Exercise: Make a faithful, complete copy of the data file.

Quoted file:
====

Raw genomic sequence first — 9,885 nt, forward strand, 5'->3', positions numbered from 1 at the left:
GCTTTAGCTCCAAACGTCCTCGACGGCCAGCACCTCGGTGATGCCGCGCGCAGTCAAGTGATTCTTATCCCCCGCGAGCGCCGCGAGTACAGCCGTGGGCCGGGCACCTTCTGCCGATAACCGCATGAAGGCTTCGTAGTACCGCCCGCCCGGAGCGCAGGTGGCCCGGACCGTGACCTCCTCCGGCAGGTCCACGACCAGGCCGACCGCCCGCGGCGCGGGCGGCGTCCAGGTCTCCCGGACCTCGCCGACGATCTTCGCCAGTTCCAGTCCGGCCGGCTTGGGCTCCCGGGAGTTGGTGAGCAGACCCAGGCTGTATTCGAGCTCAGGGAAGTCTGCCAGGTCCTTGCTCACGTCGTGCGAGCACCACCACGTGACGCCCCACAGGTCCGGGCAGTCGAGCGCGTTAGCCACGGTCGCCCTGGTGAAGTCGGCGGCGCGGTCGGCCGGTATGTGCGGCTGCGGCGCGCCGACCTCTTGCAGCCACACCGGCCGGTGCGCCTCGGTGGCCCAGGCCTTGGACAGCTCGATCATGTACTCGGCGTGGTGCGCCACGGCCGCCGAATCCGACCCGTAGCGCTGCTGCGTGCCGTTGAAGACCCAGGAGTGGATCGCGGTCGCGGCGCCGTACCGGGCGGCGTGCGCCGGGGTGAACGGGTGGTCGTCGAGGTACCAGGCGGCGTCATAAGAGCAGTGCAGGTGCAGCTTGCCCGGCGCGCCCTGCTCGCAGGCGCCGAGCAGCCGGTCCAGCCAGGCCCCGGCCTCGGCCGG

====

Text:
Raw genomic sequence first — 9,885 nt, forward strand, 5'->3', positions numbered from 1 at the left:
GCTTTAGCTCCAAACGTCCTCGACGGCCAGCACCTCGGTGATGCCGCGCGCAGTCAAGTGATTCTTATCCCCCGCGAGCGCCGCGAGTACAGCCGTGGGCCGGGCACCTTCTGCCGATAACCGCATGAAGGCTTCGTAGTACCGCCCGCCCGGAGCGCAGGTGGCCCGGACCGTGACCTCCTCCGGCAGGTCCACGACCAGGCCGACCGCCCGCGGCGCGGGCGGCGTCCAGGTCTCCCGGACCTCGCCGACGATCTTCGCCAGTTCCAGTCCGGCCGGCTTGGGCTCCCGGGAGTTGGTGAGCAGACCCAGGCTGTATTCGAGCTCAGGGAAGTCTGCCAGGTCCTTGCTCACGTCGTGCGAGCACCACCACGTGACGCCCCACAGGTCCGGGCAGTCGAGCGCGTTAGCCACGGTCGCCCTGGTGAAGTCGGCGGCGCGGTCGGCCGGTATGTGCGGCTGCGGCGCGCCGACCTCTTGCAGCCACACCGGCCGGTGCGCCTCGGTGGCCCAGGCCTTGGACAGCTCGATCATGTACTCGGCGTGGTGCGCCACGGCCGCCGAATCCGACCCGTAGCGCTGCTGCGTGCCGTTGAAGACCCAGGAGTGGATCGCGGTCGCGGCGCCGTACCGGGCGGCGTGCGCCGGGGTGAACGGGTGGTCGTCGAGGTACCAGGCGGCGTCATAAGAGCAGTGCAGGTGCAGCTTGCCCGGCGCGCCCTGCTCGCAGGCGCCGAGCAGCCGGTCCAGCCAGGCCCCGGCCTCGGCCGG